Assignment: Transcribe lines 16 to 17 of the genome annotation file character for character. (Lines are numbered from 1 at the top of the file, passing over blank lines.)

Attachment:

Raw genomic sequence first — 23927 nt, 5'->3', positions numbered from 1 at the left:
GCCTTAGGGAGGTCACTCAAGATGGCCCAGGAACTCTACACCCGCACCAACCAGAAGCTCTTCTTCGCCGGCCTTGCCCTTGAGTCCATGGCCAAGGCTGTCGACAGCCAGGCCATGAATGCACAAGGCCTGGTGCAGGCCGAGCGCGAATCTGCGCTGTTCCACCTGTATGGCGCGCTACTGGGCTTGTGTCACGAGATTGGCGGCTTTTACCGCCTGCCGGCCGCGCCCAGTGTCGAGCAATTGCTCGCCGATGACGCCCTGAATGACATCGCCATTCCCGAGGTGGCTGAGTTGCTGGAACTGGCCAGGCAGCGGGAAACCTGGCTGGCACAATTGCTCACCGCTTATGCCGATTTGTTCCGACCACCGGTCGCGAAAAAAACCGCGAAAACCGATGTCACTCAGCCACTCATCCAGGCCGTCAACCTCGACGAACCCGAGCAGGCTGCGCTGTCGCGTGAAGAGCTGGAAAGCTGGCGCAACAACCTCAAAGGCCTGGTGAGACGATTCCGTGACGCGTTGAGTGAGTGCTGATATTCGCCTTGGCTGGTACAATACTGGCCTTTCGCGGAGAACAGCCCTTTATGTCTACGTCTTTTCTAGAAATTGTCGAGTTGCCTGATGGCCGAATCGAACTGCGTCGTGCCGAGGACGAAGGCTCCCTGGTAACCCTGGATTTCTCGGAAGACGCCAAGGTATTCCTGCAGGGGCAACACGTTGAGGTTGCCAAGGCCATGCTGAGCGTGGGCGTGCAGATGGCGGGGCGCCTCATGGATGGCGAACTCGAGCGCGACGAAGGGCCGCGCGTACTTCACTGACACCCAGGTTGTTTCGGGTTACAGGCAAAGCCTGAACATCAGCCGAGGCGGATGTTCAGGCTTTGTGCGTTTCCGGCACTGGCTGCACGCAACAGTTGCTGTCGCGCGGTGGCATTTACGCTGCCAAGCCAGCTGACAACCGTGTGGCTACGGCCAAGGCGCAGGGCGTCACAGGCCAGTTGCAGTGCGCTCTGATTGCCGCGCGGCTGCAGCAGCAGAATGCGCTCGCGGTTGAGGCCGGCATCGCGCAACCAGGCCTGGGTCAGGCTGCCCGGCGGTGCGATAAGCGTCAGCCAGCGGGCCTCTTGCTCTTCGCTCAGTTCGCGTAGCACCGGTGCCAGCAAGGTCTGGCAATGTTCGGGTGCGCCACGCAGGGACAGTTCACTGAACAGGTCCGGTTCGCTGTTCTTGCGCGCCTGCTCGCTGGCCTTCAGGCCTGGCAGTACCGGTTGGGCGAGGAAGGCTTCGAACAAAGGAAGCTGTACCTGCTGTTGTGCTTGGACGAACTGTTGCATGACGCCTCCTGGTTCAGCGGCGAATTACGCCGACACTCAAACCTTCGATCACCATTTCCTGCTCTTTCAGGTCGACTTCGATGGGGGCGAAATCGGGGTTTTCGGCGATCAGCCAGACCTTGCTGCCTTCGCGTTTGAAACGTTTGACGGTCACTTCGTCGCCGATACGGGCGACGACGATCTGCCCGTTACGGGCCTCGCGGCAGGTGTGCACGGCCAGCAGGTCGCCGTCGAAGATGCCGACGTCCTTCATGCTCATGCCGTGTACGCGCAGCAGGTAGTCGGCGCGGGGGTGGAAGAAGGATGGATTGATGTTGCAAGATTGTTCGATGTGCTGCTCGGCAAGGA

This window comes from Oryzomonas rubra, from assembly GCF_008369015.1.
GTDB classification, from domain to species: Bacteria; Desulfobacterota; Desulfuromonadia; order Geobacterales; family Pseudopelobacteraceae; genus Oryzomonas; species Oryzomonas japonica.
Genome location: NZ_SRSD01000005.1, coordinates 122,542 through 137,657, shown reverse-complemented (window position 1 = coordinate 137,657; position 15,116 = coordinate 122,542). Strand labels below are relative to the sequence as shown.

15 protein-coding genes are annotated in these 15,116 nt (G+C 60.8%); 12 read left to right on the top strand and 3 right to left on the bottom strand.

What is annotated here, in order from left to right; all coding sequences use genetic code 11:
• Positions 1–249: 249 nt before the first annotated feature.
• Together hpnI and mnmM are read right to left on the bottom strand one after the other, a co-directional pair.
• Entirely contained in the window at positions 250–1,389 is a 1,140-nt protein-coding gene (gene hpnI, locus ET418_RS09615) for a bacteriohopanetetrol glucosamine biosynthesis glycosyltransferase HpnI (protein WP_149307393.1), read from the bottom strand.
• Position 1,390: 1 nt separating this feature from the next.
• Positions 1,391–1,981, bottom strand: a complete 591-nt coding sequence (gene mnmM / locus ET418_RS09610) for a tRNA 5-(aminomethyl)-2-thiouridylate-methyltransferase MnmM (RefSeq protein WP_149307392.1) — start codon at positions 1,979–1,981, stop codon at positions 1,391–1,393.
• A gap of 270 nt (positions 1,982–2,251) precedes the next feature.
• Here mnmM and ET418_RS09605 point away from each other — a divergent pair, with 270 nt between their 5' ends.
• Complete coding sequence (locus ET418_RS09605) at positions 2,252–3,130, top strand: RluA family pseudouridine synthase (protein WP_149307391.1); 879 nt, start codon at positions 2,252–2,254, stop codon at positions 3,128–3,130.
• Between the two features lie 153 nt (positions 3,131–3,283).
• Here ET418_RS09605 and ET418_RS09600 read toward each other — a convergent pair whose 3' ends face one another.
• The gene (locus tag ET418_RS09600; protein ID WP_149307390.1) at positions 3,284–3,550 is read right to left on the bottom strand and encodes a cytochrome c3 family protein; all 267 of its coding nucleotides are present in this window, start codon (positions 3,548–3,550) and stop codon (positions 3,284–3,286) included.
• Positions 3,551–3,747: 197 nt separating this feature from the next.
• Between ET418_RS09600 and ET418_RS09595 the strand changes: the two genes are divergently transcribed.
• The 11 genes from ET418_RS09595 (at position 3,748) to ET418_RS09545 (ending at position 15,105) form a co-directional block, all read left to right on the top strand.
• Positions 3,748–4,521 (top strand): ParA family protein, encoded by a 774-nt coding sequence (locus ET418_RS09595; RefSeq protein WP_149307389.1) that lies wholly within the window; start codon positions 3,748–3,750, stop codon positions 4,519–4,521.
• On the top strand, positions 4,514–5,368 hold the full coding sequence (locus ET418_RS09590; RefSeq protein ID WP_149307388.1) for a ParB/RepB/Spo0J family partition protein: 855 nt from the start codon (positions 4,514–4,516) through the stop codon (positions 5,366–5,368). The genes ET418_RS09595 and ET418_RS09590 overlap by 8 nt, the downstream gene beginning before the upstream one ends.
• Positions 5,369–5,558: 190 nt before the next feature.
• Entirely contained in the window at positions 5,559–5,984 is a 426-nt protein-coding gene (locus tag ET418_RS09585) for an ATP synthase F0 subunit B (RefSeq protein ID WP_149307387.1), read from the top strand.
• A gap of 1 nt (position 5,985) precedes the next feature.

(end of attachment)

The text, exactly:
• Between the two features lie 153 nt (positions 3,131–3,283).
• Here ET418_RS09605 and ET418_RS09600 read toward each other — a convergent pair whose 3' ends face one another.